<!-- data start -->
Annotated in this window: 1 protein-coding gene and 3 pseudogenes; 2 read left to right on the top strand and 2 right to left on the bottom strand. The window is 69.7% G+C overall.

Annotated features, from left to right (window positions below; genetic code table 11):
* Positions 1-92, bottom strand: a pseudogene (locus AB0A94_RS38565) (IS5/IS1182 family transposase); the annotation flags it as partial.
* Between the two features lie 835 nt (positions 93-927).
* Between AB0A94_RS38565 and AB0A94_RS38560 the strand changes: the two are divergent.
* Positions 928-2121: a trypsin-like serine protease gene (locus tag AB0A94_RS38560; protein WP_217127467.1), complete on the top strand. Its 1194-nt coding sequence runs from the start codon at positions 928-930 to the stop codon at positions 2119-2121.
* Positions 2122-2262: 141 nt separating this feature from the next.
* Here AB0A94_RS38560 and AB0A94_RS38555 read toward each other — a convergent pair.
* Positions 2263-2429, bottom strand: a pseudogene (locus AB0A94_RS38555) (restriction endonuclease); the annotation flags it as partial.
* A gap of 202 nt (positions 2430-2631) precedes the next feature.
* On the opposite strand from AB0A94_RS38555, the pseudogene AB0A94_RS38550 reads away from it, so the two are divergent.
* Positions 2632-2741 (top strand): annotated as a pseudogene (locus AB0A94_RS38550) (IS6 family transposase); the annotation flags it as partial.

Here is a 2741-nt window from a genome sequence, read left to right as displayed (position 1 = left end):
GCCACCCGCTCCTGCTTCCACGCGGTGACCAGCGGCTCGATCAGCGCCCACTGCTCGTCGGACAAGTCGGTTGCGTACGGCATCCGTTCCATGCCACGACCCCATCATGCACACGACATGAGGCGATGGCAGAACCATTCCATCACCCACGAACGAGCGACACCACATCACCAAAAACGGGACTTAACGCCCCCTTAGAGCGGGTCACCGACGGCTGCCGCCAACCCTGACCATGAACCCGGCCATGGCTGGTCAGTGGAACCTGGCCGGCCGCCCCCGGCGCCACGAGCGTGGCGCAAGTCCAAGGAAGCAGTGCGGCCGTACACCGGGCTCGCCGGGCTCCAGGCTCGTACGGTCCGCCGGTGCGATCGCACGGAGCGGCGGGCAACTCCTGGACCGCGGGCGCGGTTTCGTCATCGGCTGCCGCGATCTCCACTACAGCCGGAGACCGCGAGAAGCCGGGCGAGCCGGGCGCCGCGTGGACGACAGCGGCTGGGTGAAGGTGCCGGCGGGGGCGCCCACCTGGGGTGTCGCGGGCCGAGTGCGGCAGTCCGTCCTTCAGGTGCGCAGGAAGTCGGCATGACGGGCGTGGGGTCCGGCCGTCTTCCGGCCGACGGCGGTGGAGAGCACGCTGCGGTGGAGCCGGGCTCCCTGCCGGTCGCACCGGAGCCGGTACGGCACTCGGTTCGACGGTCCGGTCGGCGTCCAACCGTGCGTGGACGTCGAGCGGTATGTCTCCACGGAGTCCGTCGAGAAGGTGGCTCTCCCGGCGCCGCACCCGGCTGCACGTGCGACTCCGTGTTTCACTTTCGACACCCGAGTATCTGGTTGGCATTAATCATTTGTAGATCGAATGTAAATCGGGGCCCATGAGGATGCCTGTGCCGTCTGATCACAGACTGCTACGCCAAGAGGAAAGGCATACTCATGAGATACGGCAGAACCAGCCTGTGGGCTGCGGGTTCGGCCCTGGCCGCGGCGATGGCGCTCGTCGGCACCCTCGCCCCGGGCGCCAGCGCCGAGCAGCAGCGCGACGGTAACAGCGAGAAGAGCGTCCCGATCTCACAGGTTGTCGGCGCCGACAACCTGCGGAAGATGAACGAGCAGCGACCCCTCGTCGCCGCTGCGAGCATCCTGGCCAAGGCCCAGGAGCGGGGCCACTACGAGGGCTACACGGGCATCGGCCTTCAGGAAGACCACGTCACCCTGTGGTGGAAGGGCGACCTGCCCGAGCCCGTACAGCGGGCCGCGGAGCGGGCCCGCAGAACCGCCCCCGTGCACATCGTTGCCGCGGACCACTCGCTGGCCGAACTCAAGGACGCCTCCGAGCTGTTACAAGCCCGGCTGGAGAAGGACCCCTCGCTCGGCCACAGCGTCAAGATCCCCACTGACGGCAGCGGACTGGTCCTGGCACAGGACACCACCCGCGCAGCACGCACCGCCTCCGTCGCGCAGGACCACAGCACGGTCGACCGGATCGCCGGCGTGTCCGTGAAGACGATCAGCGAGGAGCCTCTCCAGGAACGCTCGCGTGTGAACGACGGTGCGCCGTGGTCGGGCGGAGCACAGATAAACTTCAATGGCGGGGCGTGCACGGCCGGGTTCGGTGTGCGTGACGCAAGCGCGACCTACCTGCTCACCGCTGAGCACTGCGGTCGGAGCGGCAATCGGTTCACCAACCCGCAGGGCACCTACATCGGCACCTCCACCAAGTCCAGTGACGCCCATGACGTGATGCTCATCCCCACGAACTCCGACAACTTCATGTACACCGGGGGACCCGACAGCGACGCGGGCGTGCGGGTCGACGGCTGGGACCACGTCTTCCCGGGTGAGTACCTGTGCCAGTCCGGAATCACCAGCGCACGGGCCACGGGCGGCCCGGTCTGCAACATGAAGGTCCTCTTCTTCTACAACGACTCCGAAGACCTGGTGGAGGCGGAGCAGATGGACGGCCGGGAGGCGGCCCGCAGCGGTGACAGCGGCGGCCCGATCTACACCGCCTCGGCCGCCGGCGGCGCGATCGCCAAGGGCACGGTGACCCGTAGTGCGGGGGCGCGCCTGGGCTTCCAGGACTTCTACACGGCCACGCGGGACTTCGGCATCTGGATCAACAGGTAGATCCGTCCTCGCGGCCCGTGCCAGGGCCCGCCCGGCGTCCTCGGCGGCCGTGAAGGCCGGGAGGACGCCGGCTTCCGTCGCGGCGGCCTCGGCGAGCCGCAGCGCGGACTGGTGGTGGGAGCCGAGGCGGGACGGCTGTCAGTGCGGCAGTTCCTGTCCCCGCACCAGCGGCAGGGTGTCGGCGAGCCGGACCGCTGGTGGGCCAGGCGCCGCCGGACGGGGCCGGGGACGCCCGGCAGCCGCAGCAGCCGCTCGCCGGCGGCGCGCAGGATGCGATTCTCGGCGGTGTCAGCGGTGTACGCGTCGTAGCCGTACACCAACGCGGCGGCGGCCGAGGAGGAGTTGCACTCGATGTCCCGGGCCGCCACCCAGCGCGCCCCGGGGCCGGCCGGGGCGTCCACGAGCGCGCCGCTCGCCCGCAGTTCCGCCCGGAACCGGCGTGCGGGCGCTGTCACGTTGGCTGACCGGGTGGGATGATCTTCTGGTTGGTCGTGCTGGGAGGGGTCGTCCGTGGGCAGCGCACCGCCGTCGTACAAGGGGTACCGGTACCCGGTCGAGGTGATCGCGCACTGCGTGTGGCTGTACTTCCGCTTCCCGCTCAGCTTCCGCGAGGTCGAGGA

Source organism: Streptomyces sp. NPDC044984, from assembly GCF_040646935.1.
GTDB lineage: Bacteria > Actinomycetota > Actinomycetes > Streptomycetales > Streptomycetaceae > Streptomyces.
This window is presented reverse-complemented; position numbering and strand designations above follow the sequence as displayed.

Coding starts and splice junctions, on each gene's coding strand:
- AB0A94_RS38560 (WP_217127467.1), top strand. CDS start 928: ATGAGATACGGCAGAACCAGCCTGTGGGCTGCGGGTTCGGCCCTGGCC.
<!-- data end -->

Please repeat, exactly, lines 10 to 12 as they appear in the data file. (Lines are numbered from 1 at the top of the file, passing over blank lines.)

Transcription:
* A gap of 202 nt (positions 2430-2631) precedes the next feature.
* On the opposite strand from AB0A94_RS38555, the pseudogene AB0A94_RS38550 reads away from it, so the two are divergent.
* Positions 2632-2741 (top strand): annotated as a pseudogene (locus AB0A94_RS38550) (IS6 family transposase); the annotation flags it as partial.